Another area that has been a focal point of the Department of Justice’s enforcement efforts is fraud involving electronic health records (EHR). Providers increasingly rely on electronic health records to provide vital and unbiased information to improve treatment outcomes for patients. While electronic software is intended to reduce errors and improve the delivery of care, the transition to an electronic format has also introduced new opportunities for fraud and abuse.
The Department of Justice has obtained False Claims Act recoveries involving the misuse of electronic health records (EHR) software.
One vendor paid $145 MILLION relating to the misuse of its electronics health records software.
The health information technology developer allegedly made false representations to obtain a special certification for its software from the Government. The software developer concealed from the Government that the EHR software did not comply with all of the applicable requirements for certification in two ways. First, it falsely stated that it could meet what is called a data portability requirement when it could not. The developer also claimed that its software could incorporate standardized vocabularies when it did not. These failures in the software caused eligible healthcare providers who used the EHR software to (unknowingly) falsely attest to compliance with HHS requirements necessary to receive Medicare incentive payments for using the software.
This is an example of where one company caused another company to submit a false claim even though the “submitting company” did not know the claim was false when they submitted the claim. As you can see, the False Claims Act is aimed at recovering all misspent money no matter who has caused the Medicare program to pay-out the money that it otherwise should not have paid.
In another scheme involving electronic health records, a pharmaceutical company was liable under the False Claims Act for paying kickbacks to a health information technology developer in exchange for the developer to include clinical alerts in its software that were designed to increase prescriptions for the drugs.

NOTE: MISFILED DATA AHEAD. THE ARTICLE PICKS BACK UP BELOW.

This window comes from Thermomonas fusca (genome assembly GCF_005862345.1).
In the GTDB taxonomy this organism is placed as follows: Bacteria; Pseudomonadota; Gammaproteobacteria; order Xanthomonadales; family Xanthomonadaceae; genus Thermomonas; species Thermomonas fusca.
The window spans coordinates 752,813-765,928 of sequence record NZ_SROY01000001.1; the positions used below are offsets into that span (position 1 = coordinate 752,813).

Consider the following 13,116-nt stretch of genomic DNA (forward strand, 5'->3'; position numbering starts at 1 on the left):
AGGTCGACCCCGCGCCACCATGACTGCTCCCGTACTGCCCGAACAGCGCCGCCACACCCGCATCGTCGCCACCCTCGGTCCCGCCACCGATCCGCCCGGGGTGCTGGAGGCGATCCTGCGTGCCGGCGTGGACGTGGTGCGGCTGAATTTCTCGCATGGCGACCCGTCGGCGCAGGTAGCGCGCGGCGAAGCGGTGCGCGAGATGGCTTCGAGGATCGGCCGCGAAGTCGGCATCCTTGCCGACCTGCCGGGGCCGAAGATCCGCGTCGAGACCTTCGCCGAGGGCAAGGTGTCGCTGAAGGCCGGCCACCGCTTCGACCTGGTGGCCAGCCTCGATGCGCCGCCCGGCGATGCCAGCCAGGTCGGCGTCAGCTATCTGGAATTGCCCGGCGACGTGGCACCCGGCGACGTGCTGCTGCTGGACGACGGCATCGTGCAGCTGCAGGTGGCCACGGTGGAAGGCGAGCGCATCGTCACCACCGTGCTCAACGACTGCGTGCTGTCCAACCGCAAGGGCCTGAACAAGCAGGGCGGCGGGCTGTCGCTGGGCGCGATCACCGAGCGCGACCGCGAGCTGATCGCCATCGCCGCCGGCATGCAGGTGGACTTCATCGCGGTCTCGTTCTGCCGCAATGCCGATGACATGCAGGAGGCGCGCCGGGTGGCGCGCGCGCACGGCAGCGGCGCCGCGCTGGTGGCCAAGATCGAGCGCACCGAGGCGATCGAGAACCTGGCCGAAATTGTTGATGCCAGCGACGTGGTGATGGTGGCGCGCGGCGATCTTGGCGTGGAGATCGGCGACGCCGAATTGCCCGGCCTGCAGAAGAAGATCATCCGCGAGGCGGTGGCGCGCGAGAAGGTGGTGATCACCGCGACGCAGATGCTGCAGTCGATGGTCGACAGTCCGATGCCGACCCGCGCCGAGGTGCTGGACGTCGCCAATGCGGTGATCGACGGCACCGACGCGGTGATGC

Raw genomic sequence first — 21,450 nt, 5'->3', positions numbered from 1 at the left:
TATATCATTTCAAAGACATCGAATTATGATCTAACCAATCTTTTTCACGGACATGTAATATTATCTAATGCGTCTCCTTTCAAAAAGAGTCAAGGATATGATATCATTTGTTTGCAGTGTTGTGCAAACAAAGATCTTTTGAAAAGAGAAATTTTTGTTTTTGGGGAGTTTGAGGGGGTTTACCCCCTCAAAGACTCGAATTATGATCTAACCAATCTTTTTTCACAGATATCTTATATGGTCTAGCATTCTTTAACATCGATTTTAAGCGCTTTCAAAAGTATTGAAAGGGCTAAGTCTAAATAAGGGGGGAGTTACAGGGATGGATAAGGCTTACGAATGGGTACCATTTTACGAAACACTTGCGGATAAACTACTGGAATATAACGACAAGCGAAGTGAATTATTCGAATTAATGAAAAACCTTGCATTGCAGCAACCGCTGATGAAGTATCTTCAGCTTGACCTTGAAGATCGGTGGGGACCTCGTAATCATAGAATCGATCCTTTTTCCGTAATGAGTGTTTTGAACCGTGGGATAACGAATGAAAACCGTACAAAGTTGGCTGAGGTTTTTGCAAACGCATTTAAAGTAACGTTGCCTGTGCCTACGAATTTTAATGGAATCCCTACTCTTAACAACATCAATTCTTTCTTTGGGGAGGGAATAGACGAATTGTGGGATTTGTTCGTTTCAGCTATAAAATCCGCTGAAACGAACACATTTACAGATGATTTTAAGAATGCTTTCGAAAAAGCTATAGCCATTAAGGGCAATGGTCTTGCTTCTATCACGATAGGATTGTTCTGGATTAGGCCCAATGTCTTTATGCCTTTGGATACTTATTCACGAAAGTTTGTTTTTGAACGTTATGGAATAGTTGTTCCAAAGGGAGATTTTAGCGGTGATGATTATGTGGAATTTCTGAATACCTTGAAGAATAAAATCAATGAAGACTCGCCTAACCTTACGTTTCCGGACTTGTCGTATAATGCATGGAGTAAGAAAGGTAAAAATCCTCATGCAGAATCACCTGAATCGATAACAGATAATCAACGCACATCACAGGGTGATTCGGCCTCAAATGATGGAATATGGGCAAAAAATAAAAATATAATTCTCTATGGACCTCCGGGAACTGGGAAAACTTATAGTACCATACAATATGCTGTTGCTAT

The Department of Justice is also interested in cases where vendors misrepresented the capabilities of their software, which in turn resulted in health care providers falsely obtaining incentive payments for software which did not perform the way it was supposed to perform.
Because the use of electronic health records by health care organizations and providers will continue to be used with more frequency, the Department of Justice said it expects to continue to see fraud schemes.
The Centers for Medicare and Medicaid Services (CMS) will also continue to use incentive payments to encourage health care organizations and providers to transition from paper to electronic health records (EHR). As a result, we expect to see more of these cases, and we expect the Department of Justice will need to have individuals point them in the right direction of developing fraud schemes.
If you are aware of old, new, or evolving fraud schemes involving electronic health records (EHR), the Department of Justice may be very interested in learning more about the information you have. You may also be entitled to a financial reward. Tell us about the information you have at https://www.fraudfighters.net/, and we will provide you a free consultation.